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Old 01-12-2012, 08:46 AM   #15
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I should just move on to the other posts, but I can't resist a couple comments.

1) If we in the US don't buy a US made product, there is a price to be paid down the road in loss of jobs, more govt programs to retrain, and other govt intervention. Pay me now or pay me later. Some truth in there somewhere.

2) The article I read talked about work rules required one person to load, one to drive the truck, one to unload and sometimes another to place on the shelves. One bad tick union.

3) When they were buying all these other companies, why didn't they consolidate the number of unions? Bad tick for executives.

4) Unions share the blame for loosing jobs along with the companies.
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Old 01-12-2012, 09:08 AM   #16
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No matter what the reasons, haven't private sector unions already lost the battle? Less than 7% would seem almost irrelevant. If will be interesting to see how public unions fare in the years ahead.

And while I agree separating health care from employment would be a good step, I can't help but remember how employers got that responsibility to begin with. Ironic?
http://healthfreedoms.org/2009/08/23...althcare-mess/
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Old 01-12-2012, 07:22 PM   #17
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Medical care will be drag on our competitiveness until we can get it down to a percent of GNP that is about the same as other countries. Whether the medical costs are paid by taxes, employers, individuals, or anybody else is a minor factor. My 2 cents.
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Old 01-12-2012, 11:29 PM   #18
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The bigger issue and problem is that our health care cost as a % of GDP is much higher than many other countries. Part of that is accounted for by more advanced medicine and part is likely due to the inherent inefficiency of the disjointed way health care is delivered in the US.
If our medicine is more advanced, why aren't our mortality statistics at least equal to those other "less advanced" countries?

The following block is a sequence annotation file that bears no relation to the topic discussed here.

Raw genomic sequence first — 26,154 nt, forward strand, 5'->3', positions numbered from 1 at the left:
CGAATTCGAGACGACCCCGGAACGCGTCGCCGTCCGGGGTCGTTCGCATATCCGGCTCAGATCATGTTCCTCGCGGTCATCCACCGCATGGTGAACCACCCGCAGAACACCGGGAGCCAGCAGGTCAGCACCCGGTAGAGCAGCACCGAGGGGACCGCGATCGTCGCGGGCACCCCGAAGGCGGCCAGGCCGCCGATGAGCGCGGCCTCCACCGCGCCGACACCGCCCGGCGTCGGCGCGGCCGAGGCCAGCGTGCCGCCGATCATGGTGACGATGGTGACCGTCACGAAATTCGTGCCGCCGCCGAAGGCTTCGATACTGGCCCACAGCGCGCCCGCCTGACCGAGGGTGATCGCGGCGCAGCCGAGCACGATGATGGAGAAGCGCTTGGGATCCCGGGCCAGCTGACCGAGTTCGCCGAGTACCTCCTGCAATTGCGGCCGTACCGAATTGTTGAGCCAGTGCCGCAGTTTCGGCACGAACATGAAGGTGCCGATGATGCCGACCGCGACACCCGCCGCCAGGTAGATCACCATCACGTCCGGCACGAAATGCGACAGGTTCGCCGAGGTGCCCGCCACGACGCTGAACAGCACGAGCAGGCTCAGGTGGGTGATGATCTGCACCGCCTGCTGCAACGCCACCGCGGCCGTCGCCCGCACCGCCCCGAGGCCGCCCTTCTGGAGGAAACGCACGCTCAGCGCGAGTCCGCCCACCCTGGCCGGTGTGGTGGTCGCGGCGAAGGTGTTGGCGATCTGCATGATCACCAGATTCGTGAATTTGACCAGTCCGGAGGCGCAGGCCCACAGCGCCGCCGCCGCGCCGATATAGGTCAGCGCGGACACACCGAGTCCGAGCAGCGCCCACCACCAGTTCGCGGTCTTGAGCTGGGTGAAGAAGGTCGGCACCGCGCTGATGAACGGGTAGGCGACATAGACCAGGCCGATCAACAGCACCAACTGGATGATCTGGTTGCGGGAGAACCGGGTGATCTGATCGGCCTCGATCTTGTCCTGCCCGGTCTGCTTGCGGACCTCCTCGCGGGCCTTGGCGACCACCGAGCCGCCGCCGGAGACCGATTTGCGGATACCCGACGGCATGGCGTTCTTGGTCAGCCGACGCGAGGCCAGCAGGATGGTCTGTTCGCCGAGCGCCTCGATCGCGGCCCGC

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Old 01-13-2012, 02:00 PM   #19
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I don't see anything indicating that the unions are neccessarily being unreasonable.

This company has high costs, large debts, and declining sales.

The unions will probably fare better in bankruptcy than they would making massive concessions outside of it. If they make massive concessions outside of bankruptcy, the company will still carry all their debts, and may still have to declare bankruptcy down the road.

The unions will still get a haircut in bankruptcy, but so will the other creditors. Management may get changed as well. I suspect that the unions don't want to be the only stakeholder making sacrifices.

I found this like that has some interesting info on some of the history--

Why bankruptcy isn't a brand killer. - NewsFeed Researcher - hostess, company, problems, twinkies, bankruptcy, twinkie, brands, brand, bread, year, breads

Hostess grew by acquisition, so they have a dozen different unions in some 40 multi-employer pension plans. Frankly, it sounds like management didn't think these acquisitions through very well originally.

It talks about some goofy issues with multi-employer pension plans--

" Hostess pays about $100 million a year to a multi-employer pension plan. Multi-employer plans, thanks to a law Congress enacted in 1980, require each company paying into them to be liable for all plan participants even those that never worked for other companies covered by the plan. Hostess wants to rescind its obligations to the multi-employer plan and start paying into a pension that covers only its workers. Of course, since the company is also hoping to reduce labor costs through the bankruptcy, it's a safe bet that it's not planning on maintaining the existing benefits for its own employees. Congress has made some efforts to address the problems with multi-employer plans in recent years, in part because they tend to place a disproportionate burden on smaller companies. The whole idea behind multi-employer plans was that small companies could offer retirement benefits that they couldn't otherwise. [13] With each bakery it bought came pension obligations and a series of different labor contracts it has had trouble reconciling. Hostess, for instance, pays about $100 million annually to some 40 multiemployer pension plans that cover workers at a wide array of companies other than its own, said people familiar with the matter. Hostess wants to switch to a so-called single employer plan that covers only its own workers. "

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OK, I put this in the political forum since it will likely be batted around a bit before Porky comes....

But, I do not see why a union can not see the writing on the wall and try and get the best deal they can... when NOBODY wants to buy a company, there has to be something terribly wrong with it...

(then again, maybe this is what they wanted so they go under the gvmt run fund... who knows for sure)..

Hostess returns to bankruptcy over pensions - Yahoo! News